Like videogames, radio dramas rely heavily on the vocal performances of its actors to immerse audiences in imaginative storylines. Radio serials pioneered the craft of voice acting early on. Distinct from stage or cinematic acting, voice acting lacks visual accompaniments like gestures and close-ups and instead exaggerates the theatricality of the voice. Radio drama, the so-called “theater of the mind,” is an imaginative form. For instance, writer-actors like Wyllis Cooper and Arch Oboler overly accentuate an eerie vocal delivery for their seminal horror radio show Lights Out. Simplistic descriptions of a dark house on a hill are punctuated with an intense emotional charge given Cooper and Oboler’s deep, blood-curdling voiceover narration that predates the work of Tales from the Crypt or The Twilight Zone. The aforementioned Vincent Price for Three Skeleton Key channels both the staccato delivery of actor Humphrey Bogart and the nasal deadpan of Peter Lorre, the latter of whom performs for horror radio dramas including the great series Mystery in the Air. In Fallout 3, voice actor Paul Eiding plays Dashwood, enthusiastically imbuing the character with the archetypical “old timey radio voice” with his non-specific Mid-Atlantic Accent. Eiding’s lively performance counters the grounded and more perceptive Argyle voiced by Mark Rosson, whose gravelly speech provides the voice of every male ghoul in the game. Likewise, the fullness of Wes Johnson’s voice lends his performance of the Silver Shroud in Fallout 4 a sense of over-the-top heroism, and Johnson makes sure to heighten this performance whenever he slowly enunciates the Silver Shroud namesake as a means to pompously self-mythologize in front of criminals.
In addition to the professional voice acting of radio dramas, the liberal use of creative sound effects contributes to audience immersion into storylines. A significant allure of radio drama concerns the spectacle of sound itself. People tuned in to hear strange tales of exotic locales, and resourceful foley artists like that of the aforesaid program Lights Out play spooky noises like monstrous growls or blood splatter that underpin the horror narratives of each broadcast. Bethesda replicates this close attention to the sound design of its radio dramas, incorporating numerous sounds in Dashwood including the sound of unlocking doors, creaky footsteps, cocking guns, and explosions to better envisage the scenes taking place. The Silver Shroud expands upon these stock noises to also include ambient noises like ruffling papers and electronic crackling, and some characters like the Mob-Bots speak through a robotic vocal filter to convey to audiences their machinery in lieu of concrete imagery. These narrative and stylistic flourishes cohere with Fallout’s post-apocalyptic, world-building project, complementing the broader storylines and conflicts such as Fallout 4’s exotic adventure tale of the Cabot family and their cursed archaeological artifact or Fallout 3’s eldritch horrors discovered deep in the haunted Dunwich Building. In addition to hearing the thrilling adventure tales on the radio, players also live them as the storyline progresses.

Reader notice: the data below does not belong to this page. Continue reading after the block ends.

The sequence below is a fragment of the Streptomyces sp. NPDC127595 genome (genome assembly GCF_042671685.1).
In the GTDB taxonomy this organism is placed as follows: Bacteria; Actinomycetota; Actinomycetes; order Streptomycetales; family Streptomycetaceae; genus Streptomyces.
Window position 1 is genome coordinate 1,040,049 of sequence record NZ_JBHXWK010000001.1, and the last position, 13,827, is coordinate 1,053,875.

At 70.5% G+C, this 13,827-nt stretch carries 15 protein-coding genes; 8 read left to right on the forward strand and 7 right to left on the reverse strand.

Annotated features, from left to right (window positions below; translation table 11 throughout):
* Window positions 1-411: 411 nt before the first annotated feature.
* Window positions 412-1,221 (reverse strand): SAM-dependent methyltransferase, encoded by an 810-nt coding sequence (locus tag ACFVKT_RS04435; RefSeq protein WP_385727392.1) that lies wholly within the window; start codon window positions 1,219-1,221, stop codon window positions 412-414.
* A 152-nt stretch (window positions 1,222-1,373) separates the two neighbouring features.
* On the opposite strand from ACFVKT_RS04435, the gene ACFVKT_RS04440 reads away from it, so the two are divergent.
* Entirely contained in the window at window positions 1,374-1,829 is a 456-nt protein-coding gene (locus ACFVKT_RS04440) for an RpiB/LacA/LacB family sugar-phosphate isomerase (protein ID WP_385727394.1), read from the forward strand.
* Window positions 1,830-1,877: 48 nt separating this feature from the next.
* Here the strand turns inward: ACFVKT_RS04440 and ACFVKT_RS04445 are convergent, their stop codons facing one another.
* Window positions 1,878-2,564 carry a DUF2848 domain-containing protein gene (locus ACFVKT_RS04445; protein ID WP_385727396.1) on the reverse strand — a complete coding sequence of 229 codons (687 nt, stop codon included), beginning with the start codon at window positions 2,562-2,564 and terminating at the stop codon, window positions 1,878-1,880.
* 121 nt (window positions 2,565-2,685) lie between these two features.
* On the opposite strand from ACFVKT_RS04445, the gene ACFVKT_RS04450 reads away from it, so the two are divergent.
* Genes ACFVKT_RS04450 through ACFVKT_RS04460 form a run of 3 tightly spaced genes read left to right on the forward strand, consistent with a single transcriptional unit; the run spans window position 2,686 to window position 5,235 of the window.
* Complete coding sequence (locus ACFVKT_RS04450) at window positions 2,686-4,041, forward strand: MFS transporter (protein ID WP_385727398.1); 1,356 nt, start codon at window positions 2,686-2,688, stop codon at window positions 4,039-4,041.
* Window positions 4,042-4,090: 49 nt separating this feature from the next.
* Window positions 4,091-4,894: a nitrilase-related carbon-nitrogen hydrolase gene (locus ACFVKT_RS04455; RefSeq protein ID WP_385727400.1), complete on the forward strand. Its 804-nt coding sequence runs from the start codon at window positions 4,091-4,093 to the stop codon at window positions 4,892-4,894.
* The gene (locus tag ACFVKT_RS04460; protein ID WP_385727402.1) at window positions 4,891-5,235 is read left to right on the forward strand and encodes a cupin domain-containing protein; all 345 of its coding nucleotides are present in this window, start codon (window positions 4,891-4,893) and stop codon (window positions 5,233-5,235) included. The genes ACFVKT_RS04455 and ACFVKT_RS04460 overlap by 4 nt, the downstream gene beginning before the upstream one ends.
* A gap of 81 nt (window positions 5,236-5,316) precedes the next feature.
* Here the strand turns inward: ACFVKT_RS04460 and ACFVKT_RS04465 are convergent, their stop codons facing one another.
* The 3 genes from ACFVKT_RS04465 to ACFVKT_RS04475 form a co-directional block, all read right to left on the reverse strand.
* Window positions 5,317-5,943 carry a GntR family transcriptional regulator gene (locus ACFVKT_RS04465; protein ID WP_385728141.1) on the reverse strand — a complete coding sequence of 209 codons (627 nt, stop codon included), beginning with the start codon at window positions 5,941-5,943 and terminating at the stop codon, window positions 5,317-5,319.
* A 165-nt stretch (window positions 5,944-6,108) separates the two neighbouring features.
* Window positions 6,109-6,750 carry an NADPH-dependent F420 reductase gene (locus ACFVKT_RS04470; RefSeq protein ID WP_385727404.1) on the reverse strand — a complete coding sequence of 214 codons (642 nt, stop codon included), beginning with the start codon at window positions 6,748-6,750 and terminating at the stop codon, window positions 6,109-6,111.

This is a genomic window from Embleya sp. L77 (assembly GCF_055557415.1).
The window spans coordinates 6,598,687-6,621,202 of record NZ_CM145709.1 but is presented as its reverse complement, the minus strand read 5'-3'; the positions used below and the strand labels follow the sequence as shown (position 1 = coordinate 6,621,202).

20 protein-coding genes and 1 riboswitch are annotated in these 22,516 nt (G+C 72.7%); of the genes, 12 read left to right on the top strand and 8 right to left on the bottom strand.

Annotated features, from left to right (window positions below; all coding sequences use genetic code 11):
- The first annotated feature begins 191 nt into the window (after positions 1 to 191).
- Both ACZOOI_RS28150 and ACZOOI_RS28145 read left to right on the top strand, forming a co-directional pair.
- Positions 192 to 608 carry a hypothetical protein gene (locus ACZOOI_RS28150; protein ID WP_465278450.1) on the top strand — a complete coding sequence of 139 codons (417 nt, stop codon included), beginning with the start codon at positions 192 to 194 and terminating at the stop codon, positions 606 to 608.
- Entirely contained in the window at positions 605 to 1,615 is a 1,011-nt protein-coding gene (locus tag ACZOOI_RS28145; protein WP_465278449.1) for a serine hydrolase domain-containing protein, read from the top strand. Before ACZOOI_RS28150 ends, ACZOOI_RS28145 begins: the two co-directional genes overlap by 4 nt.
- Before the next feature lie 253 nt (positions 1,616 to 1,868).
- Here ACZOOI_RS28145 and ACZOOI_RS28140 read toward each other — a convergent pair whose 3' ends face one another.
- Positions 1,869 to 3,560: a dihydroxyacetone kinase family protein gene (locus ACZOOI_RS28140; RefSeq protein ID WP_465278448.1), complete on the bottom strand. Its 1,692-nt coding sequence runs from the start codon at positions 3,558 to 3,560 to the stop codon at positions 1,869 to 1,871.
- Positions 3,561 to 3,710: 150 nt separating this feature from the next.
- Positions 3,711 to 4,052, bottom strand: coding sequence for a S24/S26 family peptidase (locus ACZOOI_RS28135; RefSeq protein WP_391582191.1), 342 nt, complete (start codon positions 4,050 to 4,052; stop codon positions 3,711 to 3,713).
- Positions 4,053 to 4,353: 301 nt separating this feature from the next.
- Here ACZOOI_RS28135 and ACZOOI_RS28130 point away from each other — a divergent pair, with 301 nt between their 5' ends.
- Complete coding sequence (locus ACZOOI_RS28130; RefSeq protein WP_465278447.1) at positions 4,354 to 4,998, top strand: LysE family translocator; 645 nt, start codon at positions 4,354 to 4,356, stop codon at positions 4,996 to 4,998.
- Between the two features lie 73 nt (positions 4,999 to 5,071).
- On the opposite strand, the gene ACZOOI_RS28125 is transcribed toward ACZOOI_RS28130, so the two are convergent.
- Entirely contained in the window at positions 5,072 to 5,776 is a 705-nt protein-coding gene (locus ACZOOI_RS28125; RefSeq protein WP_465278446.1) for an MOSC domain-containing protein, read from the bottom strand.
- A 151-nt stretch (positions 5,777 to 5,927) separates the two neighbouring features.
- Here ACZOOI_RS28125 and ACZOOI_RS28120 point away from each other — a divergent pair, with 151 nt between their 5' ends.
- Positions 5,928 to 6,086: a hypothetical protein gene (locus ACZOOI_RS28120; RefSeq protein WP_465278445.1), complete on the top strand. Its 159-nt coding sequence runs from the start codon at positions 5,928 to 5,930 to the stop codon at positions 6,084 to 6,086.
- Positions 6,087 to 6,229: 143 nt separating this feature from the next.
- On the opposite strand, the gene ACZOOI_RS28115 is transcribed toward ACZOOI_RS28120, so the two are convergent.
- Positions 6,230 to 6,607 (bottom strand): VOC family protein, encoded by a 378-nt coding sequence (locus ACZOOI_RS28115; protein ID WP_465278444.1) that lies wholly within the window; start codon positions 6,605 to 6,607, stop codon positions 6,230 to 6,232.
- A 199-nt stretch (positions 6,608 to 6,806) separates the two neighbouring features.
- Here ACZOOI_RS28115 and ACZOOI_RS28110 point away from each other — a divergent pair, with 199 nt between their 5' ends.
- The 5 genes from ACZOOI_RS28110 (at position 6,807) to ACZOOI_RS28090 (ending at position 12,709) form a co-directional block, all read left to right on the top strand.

Radio embodies a shared national culture, were radio dramas were once syndicated and enjoyed nationwide instead of localized in discrete regions. The evening fireside chats by former U.S. President Franklin D. Roosevelt during the Second World War reached millions of listeners tuning in for a familiar voice of comfort in a time of uncertainty. Indeed, part of the allure of the radio in the world of Fallout is that everyone is listening to the same program given the lack of other entertainment options. The many radio towers that dot the landscape as discoverable points of interest serve as some of the last remaining pre-war infrastructures that continue to flourish in the wasteland. Players can encounter fans of the Silver Shroud in the Boston wasteland and even complete storylines for the radio station in Fallout 3 and 4. Likewise, the radio stations of New Vegas implicate its wasteland casino culture with paid sponsorships and commercials that enhance the realism of its world.
For the residents of this post-apocalyptic world, the radio offers a temporary reprieve from the harsh realities of the landscape. Listeners come into contact with pre-war music and forms of drama that have mutated over time. In these games, Bethesda nostalgically champions a medium that has been sidelined in favor of the optics of film or television, allowing players to once again come into hours and hours of contact with a mass entertainment that has since seen its prime years.
Miguel Penabella is a freelancer and comparative literature academic who worships at the temple of cinema but occasionally bears libations to videogames. His written offerings can be found on PopMatters, First Person Scholar, and Unwinnable, and he blogs on Invalid Memory.